Saving the Cao Vit Gibbon, the Second Rarest Ape in the World
Setting aside additional protected areas and creating forest corridors could help this Asian primate bounce back from just 110 individuals
You probably haven’t heard of the world’s second rarest ape, the cao vit gibbon. Scientists know of only one place the species still lives in the wild. In the 1960s, things got so bad for the cao vit gibbon that the species was declared extinct. But in 2002, to the surprise and elation of conservationists, the animals—whose shaggy coats can be a fiery orange or jet black—turned up along Vietnam’s remote northern border. Several years later, a few gibbons were found in China, too.
Also known as the eastern black-crested gibbon, the cao vit gibbons once covered an expanse of forest spanning from southern China and northern Vietnam just east of the Red River, but today only about 110 individuals survive. This gibbon is highly inclined to stick to the trees—in a previous study, during more than 2,000 hours spent observing gibbons in the field, researchers saw only once and very briefly one young male cao vit gibbon come down from the canopy and walk on a rock for a few seconds. Population surveys based on watching the animals in the branches reveal that the gibbons live in 18 groups scattered throughout the area. That makes it the second least populous species of ape, just after the Hainan gibbon, another type of extremely rare gibbon living in the same area of Asia.
In 2007 and 2009, Vietnam and then China hustled to establish special protected areas dedicated to preventing the cao vit gibbon’s extinction. Much of the area surrounding the remaining populations of gibbons is quickly being converted to agricultural fields and pasturesor cut down to make charcoal to sell and use at home, a common practice in the area. Hunting—though illegal—is also an issue, as exotic wild meat dinners are popular with locals in the region.
For an endangered species to recover rather than just survive, it needs to grow in numbers. But any given patch of land can only support so many animals given the amount of food and space that’s available. If populations exceed this threshold—called a carrying capacity—then animals will either starve, get picked off by predators or have to move somewhere else.
Researchers from Dali University in Yunnan, the Chinese Academy of Sciences in Kunming and the Chinese Research Academy of Environmental Sciences in Beijing wanted to find out how much of the protected forest the cao vit gibbons had expanded into, and also how many animals that pocket of land could eventually support. To answer this question, they turned to high-resolution satellite images, describing their results in the journal Biological Conservation.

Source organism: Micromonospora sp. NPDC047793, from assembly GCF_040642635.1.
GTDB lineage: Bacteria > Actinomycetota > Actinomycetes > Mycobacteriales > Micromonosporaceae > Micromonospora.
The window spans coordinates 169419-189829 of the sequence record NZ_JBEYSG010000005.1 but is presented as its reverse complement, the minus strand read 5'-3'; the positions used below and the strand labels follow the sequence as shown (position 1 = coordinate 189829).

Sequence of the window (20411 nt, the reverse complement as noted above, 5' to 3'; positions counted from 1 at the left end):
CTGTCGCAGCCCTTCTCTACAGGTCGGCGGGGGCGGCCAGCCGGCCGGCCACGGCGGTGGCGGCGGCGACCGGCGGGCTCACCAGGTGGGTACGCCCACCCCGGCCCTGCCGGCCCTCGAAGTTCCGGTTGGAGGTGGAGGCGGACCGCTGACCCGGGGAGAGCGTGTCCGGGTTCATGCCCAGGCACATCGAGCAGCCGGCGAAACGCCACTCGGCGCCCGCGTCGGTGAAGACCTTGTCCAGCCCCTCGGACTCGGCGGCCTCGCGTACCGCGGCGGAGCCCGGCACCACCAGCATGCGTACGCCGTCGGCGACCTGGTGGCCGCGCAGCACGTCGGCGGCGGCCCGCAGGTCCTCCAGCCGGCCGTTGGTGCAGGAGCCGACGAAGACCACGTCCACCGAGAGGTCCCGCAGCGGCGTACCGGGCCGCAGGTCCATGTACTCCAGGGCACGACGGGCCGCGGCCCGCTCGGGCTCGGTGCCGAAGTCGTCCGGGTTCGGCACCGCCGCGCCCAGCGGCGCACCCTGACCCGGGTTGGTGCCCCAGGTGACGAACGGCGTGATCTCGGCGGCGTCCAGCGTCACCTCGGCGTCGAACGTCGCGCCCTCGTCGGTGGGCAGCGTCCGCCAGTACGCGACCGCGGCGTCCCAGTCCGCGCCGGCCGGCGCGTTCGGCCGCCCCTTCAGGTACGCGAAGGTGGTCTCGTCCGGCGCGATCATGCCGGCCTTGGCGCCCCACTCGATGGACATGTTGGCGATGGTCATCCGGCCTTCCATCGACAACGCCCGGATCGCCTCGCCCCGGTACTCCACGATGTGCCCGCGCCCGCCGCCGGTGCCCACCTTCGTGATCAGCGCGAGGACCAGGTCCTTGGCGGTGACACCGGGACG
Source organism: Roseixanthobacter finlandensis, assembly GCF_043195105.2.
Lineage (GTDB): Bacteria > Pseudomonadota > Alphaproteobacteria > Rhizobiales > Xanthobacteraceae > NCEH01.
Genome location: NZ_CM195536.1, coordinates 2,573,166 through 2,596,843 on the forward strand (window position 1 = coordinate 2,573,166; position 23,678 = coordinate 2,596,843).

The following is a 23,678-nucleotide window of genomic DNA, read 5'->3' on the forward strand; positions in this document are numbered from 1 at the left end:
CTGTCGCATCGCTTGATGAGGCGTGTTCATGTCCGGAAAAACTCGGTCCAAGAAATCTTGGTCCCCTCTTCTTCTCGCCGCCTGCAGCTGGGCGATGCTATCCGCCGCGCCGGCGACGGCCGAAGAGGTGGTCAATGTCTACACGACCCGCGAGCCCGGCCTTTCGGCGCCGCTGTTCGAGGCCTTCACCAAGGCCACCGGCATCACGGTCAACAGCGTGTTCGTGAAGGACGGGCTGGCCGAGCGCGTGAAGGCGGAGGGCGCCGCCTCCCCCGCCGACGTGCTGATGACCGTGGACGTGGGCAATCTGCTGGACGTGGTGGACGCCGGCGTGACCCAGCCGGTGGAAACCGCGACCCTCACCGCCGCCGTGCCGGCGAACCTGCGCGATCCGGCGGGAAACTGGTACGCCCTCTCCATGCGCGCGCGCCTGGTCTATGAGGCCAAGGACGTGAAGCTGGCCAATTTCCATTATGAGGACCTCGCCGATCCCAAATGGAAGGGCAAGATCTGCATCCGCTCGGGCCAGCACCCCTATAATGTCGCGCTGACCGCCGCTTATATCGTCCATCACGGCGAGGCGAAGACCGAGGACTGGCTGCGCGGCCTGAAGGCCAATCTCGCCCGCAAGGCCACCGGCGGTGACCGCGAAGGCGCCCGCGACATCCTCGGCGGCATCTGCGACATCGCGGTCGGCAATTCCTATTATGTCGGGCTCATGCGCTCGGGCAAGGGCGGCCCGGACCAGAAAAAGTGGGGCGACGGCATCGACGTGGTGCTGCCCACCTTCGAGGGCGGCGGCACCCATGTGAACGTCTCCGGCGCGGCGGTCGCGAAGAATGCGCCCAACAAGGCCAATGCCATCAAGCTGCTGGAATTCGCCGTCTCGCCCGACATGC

Once they acquired aerial images of the gibbons’ habitat, they classified it into forest, scrub, shrub land and developed areas. This was important because gibbons can only live high in forest canopies, meaning the latter three categories were out of bounds for potentially supporting the animals. Overall, the area could be divided into five different zones that were split apart by either roads or rivers. From there, the researchers plugged the data into computer models that ranked possible gibbon habitat from high to low quality.
Their results revealed several bits of news, some good and some bad. First, from the models it seems that 20 groups of gibbons could eventually live in the protected forest areas before the population reaches its carrying capacity threshold. However, as human development creeps closer and closer, that disturbance could lower that figure. As things stand, the gibbons will likely reach their carrying capacity in the current habitat in 15 years, which doesn’t bode well for building up the species’ numbers.
There are a couple options. The protected area isn’t all great habitat, it turns out. Some of it is just mediocre for gibbons. If that span of forest could be improved, it could eventually support up to 26 groups of animals. The researchers also identified two other potential areas where gibbons could live if they could somehow manage to travel there (no gibbon has ever been known to cross a river or a road). But these patches of welcoming forest, located in Vietnam, are not protected, so they likely will not remain forests for long. If the government decided to protect those areas, the researchers write, they could serve as places for cao vit gibbons to live in the future, especially if narrow corridors of trees connecting the two areas were protected and restored as well.
If these patches of forest were protected, gibbons would not be the only species to benefit. Numerous other species of primates and monkeys, civets, pangolins, porcupines, birds, bats and many more depend upon those last remaining jungle habitats for survival. “In summary, the last remaining population of cao vit gibbon is nearing its carrying capacity in the current remaining forest patch,” the authors write. “Forest protection and active forest restoration using important food tree plantings to increase habitat quality and connectivity should be the most critical part of the ongoing conservation management strategy.”